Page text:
Spirulina is a microscopic blue-green algae found in freshwater ponds, lakes and rivers. It is considered the “most nutritionally complete of all the food supplements,” containing high levels of protein (50–70% of its dry weight), complex carbohydrates, iron, vitamins K and B and carotenoids (3, 9). Spirulina lacks cell walls, allowing it to be easily digested and its nutrients to be easily absorbed. Its possible positive health effects are numerous and include antioxidant and antiviral properties; spirulina also has been effective against diabetes, obesity and anemia (3).

Does pollen make you sneeze? Studies have shown spirulina to be effective against allergic rhinitis (allergies). In a 12-week, double-blind study, participants who suffered from allergies were given either spirulina or a placebo. Their level of interleukin-4, a cytokine that is key in the development of allergic inflammation, was measured before and after the supplement was given. Results showed a 32% decrease in interleukin-4 levels in participants given high doses of spirulina, suggesting its protective effect toward allergies. Other studies found spirulina to increase mucosal immunity and provide relief from symptoms  such as sneezing and nasal congestion (10).

Chlorella, A Super-Algae
Like spirulina, chlorella is also a fresh water algae that contains high levels of protein and chlorophyll. Multiple studies show it to be effective against infection, toxins, carcinogens and high cholesterol (11).

Due to its high levels of folate, vitamin D and iron, chlorella may be effective against hypertension and anemia. In a recent study, 70 pregnant women were given either six grams of chlorella or a placebo daily. The proportion of anemic women in the chlorella group was significantly lower than that of the placebo group. In addition, signs of pregnancy-induced hypertension were lower in the chlorella group. Other clinical trials reported an increased antibody response and decreased sitting diastolic blood pressure in participants who took a chlorella supplement (12). WF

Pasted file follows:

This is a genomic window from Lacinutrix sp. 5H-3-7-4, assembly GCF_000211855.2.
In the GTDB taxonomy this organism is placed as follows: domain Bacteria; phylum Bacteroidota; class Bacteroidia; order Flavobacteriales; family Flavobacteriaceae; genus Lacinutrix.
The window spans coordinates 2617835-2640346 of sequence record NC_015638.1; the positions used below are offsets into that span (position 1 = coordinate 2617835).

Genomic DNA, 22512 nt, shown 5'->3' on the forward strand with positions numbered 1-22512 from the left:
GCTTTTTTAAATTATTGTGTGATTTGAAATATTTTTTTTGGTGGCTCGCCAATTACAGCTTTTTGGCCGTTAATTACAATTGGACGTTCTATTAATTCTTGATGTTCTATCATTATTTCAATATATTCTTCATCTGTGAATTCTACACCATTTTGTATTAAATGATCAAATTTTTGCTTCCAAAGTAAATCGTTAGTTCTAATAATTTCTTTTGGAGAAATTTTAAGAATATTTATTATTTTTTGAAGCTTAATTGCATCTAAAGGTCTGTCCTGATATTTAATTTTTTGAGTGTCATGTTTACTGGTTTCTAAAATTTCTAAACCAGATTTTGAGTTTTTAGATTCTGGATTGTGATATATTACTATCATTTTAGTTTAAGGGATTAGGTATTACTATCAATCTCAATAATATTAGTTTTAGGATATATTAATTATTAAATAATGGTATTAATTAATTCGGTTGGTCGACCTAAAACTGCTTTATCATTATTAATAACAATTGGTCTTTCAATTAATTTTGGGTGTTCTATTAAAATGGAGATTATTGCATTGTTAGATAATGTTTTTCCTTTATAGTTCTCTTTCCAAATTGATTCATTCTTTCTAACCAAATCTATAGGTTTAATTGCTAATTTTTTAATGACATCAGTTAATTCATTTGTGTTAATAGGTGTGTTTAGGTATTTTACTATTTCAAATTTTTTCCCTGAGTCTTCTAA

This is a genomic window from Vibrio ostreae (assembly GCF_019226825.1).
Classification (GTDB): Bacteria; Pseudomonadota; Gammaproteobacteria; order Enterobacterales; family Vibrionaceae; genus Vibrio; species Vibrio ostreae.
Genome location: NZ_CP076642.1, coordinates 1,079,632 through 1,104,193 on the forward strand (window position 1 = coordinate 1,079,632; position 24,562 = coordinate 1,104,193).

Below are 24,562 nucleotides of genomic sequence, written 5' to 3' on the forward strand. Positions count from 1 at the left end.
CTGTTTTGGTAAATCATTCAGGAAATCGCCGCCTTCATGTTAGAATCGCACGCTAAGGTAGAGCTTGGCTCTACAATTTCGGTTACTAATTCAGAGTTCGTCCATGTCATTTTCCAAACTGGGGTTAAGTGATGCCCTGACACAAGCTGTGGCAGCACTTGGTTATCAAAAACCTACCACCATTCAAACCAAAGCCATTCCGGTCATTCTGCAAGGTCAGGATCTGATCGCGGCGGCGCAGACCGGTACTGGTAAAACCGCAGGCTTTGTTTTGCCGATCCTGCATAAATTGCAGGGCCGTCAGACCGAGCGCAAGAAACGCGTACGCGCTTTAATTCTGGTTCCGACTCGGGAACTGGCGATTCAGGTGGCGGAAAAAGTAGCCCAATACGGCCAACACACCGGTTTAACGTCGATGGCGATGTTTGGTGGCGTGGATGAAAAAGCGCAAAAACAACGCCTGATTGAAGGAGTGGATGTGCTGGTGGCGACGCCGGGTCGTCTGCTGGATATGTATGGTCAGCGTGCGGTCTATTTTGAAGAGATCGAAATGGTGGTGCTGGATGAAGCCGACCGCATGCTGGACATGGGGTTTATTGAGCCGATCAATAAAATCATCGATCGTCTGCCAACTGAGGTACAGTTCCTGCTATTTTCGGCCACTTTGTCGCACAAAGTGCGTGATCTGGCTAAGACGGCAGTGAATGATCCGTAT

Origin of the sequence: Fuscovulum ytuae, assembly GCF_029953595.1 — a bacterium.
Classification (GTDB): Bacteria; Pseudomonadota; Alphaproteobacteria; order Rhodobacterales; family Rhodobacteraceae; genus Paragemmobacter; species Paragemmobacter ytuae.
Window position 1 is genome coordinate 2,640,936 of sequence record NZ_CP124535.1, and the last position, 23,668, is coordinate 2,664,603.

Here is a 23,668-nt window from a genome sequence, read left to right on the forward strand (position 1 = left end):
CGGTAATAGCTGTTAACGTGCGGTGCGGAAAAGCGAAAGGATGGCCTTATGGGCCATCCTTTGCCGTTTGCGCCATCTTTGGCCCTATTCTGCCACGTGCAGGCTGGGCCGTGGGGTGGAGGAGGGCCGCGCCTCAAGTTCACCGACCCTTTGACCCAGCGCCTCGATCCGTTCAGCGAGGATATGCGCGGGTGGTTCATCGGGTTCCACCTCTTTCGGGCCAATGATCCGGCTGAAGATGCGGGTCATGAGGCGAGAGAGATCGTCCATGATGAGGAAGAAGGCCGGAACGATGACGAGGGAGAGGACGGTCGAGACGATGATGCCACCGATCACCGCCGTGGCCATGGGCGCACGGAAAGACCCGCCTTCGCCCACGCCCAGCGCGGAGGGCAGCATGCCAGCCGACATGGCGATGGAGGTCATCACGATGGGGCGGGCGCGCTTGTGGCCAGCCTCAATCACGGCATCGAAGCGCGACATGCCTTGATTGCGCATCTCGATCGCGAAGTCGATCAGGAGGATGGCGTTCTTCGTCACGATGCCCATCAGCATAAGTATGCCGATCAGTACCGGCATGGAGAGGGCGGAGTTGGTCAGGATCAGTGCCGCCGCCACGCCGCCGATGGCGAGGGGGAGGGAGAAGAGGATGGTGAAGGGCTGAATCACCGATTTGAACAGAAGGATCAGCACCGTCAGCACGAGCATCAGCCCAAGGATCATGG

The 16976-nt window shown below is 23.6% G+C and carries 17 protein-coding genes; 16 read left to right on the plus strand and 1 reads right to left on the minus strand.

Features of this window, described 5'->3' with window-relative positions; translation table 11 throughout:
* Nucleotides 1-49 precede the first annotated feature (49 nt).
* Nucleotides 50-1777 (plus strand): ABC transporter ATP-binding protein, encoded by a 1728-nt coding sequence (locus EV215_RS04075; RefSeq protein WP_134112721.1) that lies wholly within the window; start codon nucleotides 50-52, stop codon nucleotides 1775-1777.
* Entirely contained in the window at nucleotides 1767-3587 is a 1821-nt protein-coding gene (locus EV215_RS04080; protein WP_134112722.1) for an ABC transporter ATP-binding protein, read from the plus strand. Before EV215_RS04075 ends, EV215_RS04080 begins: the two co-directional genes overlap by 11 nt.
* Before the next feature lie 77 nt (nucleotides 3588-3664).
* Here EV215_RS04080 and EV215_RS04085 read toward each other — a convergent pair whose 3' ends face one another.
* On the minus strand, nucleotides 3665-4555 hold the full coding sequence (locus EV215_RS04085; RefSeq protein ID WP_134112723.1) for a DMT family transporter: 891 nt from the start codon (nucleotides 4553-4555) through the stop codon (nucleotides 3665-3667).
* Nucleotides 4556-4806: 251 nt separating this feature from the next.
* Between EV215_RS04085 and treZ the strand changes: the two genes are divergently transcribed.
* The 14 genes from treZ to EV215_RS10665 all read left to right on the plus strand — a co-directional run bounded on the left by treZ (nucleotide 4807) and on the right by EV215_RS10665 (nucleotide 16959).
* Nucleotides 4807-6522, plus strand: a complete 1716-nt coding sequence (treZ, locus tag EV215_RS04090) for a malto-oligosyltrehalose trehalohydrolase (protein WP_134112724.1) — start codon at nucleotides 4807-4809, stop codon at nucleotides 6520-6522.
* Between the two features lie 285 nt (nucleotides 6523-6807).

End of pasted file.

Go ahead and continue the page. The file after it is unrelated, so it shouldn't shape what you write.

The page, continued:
1. M. Timon, “Green Foods Defined & Why We Eat Them,”, accessed August 27, 2013.
2. S.R. Bhat, “Chlorophyll: The Wonder Pigment,” Science Reporter, 42 (7), 29-32 (2005).
3. T.G. Sotiroudis, “Health Aspects of Spirulina (Arthropspira) Microalga Foods Supplement,” Journal of the Serbian Chemical Society, 78 (3), 395-405 (2013).
4. R. Tiwari, G. Tiwari, A K. Rai, “Probiotic Novel Beverages and Their Applications,” Syst. Rev. Pharm., 2 (1), 30-36 (2011).
5. J. de Vogel, “Green Vegetables, Red Meat and Colon Cancer: Chlorophyll Prevents the Cytotoxic and Hyperproliferative Effects of Haem in Rat Colon,” Carcinogenesis, 26 (2), 387-393 (2004).
6. B. Terry, “Barley Grass Supports Cardiovascular Function,”, accessed August 27, 2013.
7. S. Rohtagi, “Preliminary Phytochemical, Nutritional Potential of Cereal Grass Powder Based Products for Effective Management of Diabetes,” International Journal of Advances in Pharmacy, Biology and Chemistry, 2 (1), 234-240 (2013).
8. Herb Wisdom, “Wheatgrass,”, accessed August 26, 2013.
9. Herb Wisdom, “Spirulina,”, accessed August 26, 2013.
10. P. D. Karkos et al., “Spirulina in Clinical Practice: Evidence-Based Human Applications,” Evidence-Based Complementary and Alternative Medicine, 2011 (2011), (2008).
11. Herb Wisdom, “Chlorella,”, accessed August 26, 2013.
12. G. Tang, “Vitamin A, Nutrition, and Health Values of Algae: Spirulina, Chlorella, and Dunaliella,” Journal and Pharmacy and Nutrition Sciences, (1), 111-113 (2011).

Published in WholeFoods Magazine, December 2013